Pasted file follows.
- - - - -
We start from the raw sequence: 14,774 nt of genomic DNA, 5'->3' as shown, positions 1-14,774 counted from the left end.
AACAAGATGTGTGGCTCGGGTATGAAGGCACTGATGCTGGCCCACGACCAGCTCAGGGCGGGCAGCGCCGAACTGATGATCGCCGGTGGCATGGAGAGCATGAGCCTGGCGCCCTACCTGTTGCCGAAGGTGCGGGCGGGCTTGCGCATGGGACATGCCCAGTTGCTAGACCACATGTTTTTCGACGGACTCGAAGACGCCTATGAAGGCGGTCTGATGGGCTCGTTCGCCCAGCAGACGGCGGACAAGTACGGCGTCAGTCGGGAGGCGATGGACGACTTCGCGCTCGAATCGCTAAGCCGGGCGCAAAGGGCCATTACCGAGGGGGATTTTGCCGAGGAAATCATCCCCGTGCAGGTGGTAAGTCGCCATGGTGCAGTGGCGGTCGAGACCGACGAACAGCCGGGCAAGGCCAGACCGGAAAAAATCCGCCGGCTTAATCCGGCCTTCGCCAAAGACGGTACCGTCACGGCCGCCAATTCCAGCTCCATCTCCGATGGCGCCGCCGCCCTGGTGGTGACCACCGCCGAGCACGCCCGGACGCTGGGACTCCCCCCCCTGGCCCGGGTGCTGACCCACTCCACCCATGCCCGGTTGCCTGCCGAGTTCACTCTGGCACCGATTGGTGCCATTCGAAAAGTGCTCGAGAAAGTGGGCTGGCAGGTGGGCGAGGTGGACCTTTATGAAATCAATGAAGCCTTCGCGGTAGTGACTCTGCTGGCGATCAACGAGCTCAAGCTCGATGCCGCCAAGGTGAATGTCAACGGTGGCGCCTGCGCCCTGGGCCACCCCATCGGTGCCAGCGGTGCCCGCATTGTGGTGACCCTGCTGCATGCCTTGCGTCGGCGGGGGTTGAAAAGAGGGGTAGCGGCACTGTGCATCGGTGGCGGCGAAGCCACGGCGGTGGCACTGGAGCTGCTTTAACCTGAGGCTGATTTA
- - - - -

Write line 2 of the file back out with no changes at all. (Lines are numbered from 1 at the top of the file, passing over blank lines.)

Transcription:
AACAAGATGTGTGGCTCGGGTATGAAGGCACTGATGCTGGCCCACGACCAGCTCAGGGCGGGCAGCGCCGAACTGATGATCGCCGGTGGCATGGAGAGCATGAGCCTGGCGCCCTACCTGTTGCCGAAGGTGCGGGCGGGCTTGCGCATGGGACATGCCCAGTTGCTAGACCACATGTTTTTCGACGGACTCGAAGACGCCTATGAAGGCGGTCTGATGGGCTCGTTCGCCCAGCAGACGGCGGACAAGTACGGCGTCAGTCGGGAGGCGATGGACGACTTCGCGCTCGAATCGCTAAGCCGGGCGCAAAGGGCCATTACCGAGGGGGATTTTGCCGAGGAAATCATCCCCGTGCAGGTGGTAAGTCGCCATGGTGCAGTGGCGGTCGAGACCGACGAACAGCCGGGCAAGGCCAGACCGGAAAAAATCCGCCGGCTTAATCCGGCCTTCGCCAAAGACGGTACCGTCACGGCCGCCAATTCCAGCTCCATCTCCGATGGCGCCGCCGCCCTGGTGGTGACCACCGCCGAGCACGCCCGGACGCTGGGACTCCCCCCCCTGGCCCGGGTGCTGACCCACTCCACCCATGCCCGGTTGCCTGCCGAGTTCACTCTGGCACCGATTGGTGCCATTCGAAAAGTGCTCGAGAAAGTGGGCTGGCAGGTGGGCGAGGTGGACCTTTATGAAATCAATGAAGCCTTCGCGGTAGTGACTCTGCTGGCGATCAACGAGCTCAAGCTCGATGCCGCCAAGGTGAATGTCAACGGTGGCGCCTGCGCCCTGGGCCACCCCATCGGTGCCAGCGGTGCCCGCATTGTGGTGACCCTGCTGCATGCCTTGCGTCGGCGGGGGTTGAAAAGAGGGGTAGCGGCACTGTGCATCGGTGGCGGCGAAGCCACGGCGGTGGCACTGGAGCTGCTTTAACCTGAGGCTGATTTA